TWELVE million men are sat at their desks this morning wearing something which was chosen for them by their wife or partner, it has emerged.
Researchers have found two thirds of blokes rely on their partners to pick out clothing such as a tie, shirt, shoes or even suit, with many blaming their lack of confidence in the style stakes.
It also emerged half of men were physically ‘dressed’ by the significant other this morning in the shape of a helping hand doing up their tie, or inserting collar stiffeners and cuff links.
Yesterday a spokesman for www.StylePilot.com – a site which helps men of all ages pick out the right style of clothing to suit them – said: ‘’Many men want to be better dressed, but lack style knowledge and confidence.
‘’That’s why millions of men are relying on other women in their lives – particularly their wives or partners – to help choose what to wear to work so they look good not just at work but for other occasions.
‘’Many men feel like they’re stuck in a style rut and don’t know where to begin when it comes to sorting out their fashion sense.
‘’Coupled with the fact most men hate traipsing around shops on a Saturday, facing crowds and busy changing rooms means a large chunk of men tend to wear the same jeans at the weekend
‘’They also have the same style of shoe or shirt and some have even feel this has held them back in life.
‘’And while they may judge their friends when they step out in something new, many are in fact jealous of their style but fear being ridiculed if they wear something out of their comfort zone.
‘’That’s why we have set up Style Pilot which is an online style advisor that will help men create their own style and make shopping for clothes dead easy.’’
The study quizzed 1,000 men in full time employment between 18 and 60 years of age on their attitudes towards their fashion sense and confidence with their style.
It found one in six men have a helping hand to pick out what to wear every day of the week, while the majority said clothes are laid out in front of them on at least four days.
And they are most likely to receive help on a Monday morning.
A quarter said they’re most likely to struggle choosing what to don for parties, while one in five struggle with choosing the right attire for meetings and one in six said work.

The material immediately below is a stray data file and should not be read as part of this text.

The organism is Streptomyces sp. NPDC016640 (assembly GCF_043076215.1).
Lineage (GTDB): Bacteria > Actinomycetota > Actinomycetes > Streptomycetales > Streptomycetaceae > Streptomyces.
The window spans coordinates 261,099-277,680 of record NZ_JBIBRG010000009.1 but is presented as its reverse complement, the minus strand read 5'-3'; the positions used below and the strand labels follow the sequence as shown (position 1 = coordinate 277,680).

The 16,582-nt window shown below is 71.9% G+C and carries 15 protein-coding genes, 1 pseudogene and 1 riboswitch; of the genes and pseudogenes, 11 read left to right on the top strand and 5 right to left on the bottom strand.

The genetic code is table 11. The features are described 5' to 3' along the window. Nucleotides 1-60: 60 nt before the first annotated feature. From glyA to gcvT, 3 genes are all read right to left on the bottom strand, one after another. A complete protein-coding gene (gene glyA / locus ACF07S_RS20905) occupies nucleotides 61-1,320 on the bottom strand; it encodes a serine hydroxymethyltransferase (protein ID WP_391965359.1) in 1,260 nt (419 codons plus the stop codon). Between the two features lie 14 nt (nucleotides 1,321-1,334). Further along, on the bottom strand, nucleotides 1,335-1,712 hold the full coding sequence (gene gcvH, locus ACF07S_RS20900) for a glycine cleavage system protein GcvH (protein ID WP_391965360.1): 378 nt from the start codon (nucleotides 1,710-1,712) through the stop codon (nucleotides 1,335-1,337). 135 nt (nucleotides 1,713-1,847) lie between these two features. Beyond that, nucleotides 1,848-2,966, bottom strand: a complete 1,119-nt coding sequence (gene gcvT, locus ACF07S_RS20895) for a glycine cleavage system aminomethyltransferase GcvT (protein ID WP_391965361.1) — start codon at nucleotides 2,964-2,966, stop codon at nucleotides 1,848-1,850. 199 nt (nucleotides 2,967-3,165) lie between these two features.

It also emerged half of blokes get fashion tips from their wife or girlfriend, three in ten get told what to wear or even have clothes bought them by their mum and one in six have their mother-in-law to thank.
Three in ten are told what goes together and what doesn’t and one in five have their clothes laid out for them.
The survey revealed reasons behind why millions of men’s choice of attire is influenced by their other half or women in their lives.
A third said they ‘trust her judgment’, 29 per cent said they have a better idea what looks good and one in six ‘give in for an easy life’. One in twenty said they lack the confidence to pick out the right thing.
And it seems men around the country have their other half to thank for stocking up their wardrobe as four in ten women buy socks, underwear and shirts for their man. T-shirts, jeans and jumpers also feature on their ‘to-buy’ list.
The study delved deeper into the psyche of men’s attitudes towards their style.
It found a fifth reckon their style can be improved, 12 per cent went as far as to say their lack of fashion sense has held them back in life – such as at an interview – and seven per cent are embarrassed as to what they step out of the house in.
One in six said they wear the same thing every day and don’t deviate from the colour they’re used to, while a quarter admitted they don’t find shopping for clothes easy.
One in seven said they ‘don’t have time’, the same number have no inclination and 13 per cent struggle to find items to fit their body shape.
But 17 per cent said they are jealous of how their mates look and 15 per cent have ended up complimenting them on their look.
Three in ten are more likely make fun of a friend on what he’s wearing though, despite the same number saying they hate feeling like they’re being judged.